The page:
Urban Village: A fair go in our film industry
The Morrison government looks set to call a royal commission into abuse in the Australian disability sector. As Bus Stop Films CEO and co-founder Genevieve Clay-Smith told me, it’s about time.
People living with disability are subject to abuse, segregation and stigma due to inherent societal prejudices. Access to many opportunities for people living with disability – particularly concerning employment – is inhibited due to the age-old narratives of otherness and low expectations.
According to the Australian Network on Disability, people with disability aged between 15 and 24 are 10 times more likely to experience discrimination than those aged 65 years and over, with an employer as the source in over half of those instances.
A leading advocate for the inclusion of people with disability in the film industry, filmmaker and 2015 NSW Young Australian of the Year recipient Genevieve Clay-Smith has voluntarily worked as Bus Stop Film’s chief executive officer since its formal incorporation in 2011.
The company now celebrates 10 years of inclusive filmmaking.
Photo credit: Sally Flegg
“We provide educational activities and programs for people with intellectual disabilities and marginalised communities. Our films give voice to underrepresented groups so we can get more inside their experiences”
CEO, Bus Stop Films
Genevieve has developed strategic partnerships with AFTRS and Panavision, and is a fierce advocate for a more diverse and inclusive society.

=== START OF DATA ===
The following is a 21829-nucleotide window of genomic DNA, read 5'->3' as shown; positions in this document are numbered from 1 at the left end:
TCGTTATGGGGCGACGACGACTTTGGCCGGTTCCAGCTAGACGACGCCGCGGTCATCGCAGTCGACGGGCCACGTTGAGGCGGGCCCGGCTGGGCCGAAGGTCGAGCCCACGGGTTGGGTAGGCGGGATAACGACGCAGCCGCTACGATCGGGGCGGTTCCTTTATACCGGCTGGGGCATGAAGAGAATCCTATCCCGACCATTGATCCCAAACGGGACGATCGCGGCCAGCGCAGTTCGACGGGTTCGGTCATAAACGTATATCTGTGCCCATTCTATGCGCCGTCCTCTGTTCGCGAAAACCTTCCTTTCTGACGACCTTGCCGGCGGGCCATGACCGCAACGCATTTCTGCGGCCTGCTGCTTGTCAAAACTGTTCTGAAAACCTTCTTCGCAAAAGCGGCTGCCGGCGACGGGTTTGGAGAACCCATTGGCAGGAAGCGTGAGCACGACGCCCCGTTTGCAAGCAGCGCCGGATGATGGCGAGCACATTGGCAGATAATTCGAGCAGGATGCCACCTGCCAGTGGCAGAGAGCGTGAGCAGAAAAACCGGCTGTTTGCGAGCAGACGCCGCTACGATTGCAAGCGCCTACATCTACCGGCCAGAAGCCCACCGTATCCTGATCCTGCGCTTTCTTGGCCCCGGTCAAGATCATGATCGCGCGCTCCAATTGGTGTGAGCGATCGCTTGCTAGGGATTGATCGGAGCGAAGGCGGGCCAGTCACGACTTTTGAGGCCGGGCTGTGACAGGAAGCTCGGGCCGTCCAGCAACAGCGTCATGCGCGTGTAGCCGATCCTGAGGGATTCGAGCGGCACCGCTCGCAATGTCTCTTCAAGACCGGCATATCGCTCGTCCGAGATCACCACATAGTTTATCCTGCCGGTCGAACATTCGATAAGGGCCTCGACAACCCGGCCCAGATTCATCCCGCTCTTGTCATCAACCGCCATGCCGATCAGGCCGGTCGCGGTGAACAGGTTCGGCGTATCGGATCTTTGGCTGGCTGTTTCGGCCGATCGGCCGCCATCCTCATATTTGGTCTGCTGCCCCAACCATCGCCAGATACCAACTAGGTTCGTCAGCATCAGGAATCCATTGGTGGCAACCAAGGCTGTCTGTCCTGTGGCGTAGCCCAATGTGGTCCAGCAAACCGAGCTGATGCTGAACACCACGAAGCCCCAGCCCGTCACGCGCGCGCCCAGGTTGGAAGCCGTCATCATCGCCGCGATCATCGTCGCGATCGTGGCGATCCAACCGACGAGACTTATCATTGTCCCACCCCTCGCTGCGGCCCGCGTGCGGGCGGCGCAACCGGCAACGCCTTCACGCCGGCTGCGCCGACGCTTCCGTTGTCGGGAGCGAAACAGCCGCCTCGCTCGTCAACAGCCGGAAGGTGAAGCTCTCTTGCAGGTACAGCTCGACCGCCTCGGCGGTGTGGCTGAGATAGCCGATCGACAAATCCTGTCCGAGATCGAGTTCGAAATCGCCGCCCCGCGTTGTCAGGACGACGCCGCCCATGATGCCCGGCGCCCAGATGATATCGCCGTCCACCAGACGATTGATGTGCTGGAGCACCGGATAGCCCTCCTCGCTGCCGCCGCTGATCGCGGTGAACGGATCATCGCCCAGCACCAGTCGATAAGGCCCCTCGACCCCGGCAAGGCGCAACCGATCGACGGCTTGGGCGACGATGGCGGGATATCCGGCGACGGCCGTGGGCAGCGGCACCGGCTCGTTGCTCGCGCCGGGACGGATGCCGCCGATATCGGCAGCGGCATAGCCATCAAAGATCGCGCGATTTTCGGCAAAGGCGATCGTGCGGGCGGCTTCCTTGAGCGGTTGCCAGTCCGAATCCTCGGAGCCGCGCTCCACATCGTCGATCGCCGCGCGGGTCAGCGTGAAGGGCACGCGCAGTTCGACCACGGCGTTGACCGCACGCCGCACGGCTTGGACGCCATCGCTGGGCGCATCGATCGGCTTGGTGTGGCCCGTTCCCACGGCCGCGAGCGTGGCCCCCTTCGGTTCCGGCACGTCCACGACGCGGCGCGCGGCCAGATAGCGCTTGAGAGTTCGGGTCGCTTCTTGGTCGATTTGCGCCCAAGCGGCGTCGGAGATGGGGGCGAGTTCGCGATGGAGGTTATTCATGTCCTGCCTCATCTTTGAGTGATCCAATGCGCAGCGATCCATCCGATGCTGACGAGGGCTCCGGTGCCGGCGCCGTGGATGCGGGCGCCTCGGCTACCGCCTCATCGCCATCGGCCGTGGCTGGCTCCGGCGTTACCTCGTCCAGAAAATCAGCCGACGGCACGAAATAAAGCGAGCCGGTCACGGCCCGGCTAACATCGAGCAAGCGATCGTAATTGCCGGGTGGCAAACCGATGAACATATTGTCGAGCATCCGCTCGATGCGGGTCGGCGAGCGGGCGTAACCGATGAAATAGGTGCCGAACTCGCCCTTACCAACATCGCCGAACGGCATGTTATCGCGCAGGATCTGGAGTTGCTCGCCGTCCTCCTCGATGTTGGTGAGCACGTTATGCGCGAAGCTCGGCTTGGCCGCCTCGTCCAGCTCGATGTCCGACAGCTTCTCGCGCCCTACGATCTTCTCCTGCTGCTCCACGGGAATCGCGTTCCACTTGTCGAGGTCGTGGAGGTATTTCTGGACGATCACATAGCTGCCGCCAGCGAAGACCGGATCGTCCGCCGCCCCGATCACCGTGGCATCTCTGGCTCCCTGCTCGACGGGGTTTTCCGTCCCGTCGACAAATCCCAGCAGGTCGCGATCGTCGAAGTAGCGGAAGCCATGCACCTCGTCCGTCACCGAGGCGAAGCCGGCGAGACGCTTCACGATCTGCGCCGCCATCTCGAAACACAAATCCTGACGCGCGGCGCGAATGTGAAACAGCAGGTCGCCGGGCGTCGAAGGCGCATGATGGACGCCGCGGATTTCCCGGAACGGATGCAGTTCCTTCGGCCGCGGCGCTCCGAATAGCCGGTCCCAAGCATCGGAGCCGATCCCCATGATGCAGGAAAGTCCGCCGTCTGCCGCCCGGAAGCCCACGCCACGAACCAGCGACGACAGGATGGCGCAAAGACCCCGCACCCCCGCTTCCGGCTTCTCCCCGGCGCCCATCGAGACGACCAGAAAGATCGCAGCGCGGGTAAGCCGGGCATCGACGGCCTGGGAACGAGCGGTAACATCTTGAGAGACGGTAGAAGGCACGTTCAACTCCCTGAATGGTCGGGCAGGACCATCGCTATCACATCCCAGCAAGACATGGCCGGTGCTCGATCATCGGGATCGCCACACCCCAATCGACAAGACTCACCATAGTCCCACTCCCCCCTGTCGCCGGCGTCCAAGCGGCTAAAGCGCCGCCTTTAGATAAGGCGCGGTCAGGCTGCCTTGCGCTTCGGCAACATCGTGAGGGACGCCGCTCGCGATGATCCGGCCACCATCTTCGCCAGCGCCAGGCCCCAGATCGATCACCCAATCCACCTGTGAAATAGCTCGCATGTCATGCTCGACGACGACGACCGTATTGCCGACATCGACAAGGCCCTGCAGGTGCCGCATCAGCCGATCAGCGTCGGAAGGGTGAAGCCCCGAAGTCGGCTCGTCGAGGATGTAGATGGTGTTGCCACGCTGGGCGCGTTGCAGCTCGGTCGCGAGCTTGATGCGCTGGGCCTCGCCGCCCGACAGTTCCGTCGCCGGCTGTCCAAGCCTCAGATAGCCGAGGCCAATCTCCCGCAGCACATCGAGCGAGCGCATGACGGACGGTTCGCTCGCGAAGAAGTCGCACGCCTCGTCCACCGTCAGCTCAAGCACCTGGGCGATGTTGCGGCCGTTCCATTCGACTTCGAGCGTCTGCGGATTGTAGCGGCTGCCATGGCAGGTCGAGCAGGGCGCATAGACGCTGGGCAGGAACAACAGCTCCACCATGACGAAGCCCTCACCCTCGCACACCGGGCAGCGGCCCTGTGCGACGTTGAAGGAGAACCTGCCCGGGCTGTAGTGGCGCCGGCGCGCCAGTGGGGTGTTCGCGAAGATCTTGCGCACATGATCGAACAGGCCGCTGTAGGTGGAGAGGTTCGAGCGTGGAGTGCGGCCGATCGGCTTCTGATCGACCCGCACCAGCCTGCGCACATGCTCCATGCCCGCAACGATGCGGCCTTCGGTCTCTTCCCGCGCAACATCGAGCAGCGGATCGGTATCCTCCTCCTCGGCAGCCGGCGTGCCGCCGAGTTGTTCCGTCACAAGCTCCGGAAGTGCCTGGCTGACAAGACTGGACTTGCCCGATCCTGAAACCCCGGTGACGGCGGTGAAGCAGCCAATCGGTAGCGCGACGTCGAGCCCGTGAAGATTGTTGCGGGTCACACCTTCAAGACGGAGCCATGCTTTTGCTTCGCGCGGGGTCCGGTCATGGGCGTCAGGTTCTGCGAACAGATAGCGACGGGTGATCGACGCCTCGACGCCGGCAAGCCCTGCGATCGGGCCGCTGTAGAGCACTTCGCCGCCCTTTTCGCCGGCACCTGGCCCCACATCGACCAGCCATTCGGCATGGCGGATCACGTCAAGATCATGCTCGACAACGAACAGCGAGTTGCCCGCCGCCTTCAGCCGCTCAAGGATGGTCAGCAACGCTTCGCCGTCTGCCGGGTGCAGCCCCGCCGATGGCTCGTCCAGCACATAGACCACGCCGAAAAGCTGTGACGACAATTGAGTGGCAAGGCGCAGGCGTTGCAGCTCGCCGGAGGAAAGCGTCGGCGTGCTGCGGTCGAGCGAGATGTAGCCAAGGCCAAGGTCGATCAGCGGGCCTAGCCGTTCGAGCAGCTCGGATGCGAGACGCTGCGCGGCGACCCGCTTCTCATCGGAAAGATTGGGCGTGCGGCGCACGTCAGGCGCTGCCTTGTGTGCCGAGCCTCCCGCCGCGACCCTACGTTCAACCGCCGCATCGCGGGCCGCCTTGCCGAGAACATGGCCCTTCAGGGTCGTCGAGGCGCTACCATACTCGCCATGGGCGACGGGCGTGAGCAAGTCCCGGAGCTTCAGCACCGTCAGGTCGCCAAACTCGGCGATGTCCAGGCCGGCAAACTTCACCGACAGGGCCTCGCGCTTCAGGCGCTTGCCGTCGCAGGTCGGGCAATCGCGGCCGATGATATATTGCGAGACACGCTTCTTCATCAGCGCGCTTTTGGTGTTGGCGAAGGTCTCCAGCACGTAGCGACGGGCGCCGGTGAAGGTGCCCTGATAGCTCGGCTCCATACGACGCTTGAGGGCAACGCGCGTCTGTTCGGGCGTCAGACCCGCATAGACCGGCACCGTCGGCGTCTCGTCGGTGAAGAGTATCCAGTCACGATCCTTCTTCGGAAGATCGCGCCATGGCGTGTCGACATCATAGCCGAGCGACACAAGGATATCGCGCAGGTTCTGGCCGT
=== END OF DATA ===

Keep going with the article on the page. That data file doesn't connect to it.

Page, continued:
Bus Stop’s tailored education program provides students with professional training behind and in front of the camera. Bus Stop breaks down the barriers of entry into the film industry and gives people with disability the chance to develop their creative careers at an industry level.
“The film industry is our industry of stories – it can’t just be one subsection of society telling those stories. Everybody needs to be included – when we’re missing these different experiences, it only seeks to further marginalise already underrepresented groups,” said Genevieve.
In 2009 Genevieve and Bus Stop Films co-founder Eleanor Winkler won Tropfest with their short film Be My Brother, a totally inclusive film with a cast and crew of people with disability. Lead actor and man with Down syndrome Gerard O’Dwyer won best male actor.
“At that time there were no pathways or opportunities for people with disabilities in terms of getting work experience on sets and in production companies.
“Nor were there characters with disabilities on television or in our films. We saw that gap and really wanted to do something about it,” said Genevieve.
In the last ten years Bus Stop has facilitated over three hundred work placements and experience opportunities for people with intellectual disabilities on professional film sets, and flown people interstate and all over the world to advocate and present their films at various film festivals including Oscar-qualifying festivals.
Bus Stop has now started a new program in Mongolia, the company’s second overseas venture.
“Film is a very powerful industry for advocacy. We’ve seen it in Modern Family, when they introduced Mitch and Cam as the gay couple. That was actually quite an important step to normalise gay marriage and gay couples in the family unit.
“When we start to see change in the way we tell stories on the screen, society catches up and it becomes a conversation starter.”
“It’s a human right that all people can equally access the film industry, and it’s our human right to be able to own our stories and tell our stories inclusively. I don’t want anybody to miss out on that.”
Bus Stop Films is a crucial platform from which marginalised groups in Australia can be heard, and diverse stories can be shared with broader society to foster understanding and inclusion. Genevieve’s commitment to an inclusive Australian film industry sets the standard for all other industries – the land of a fair go has a way to go yet.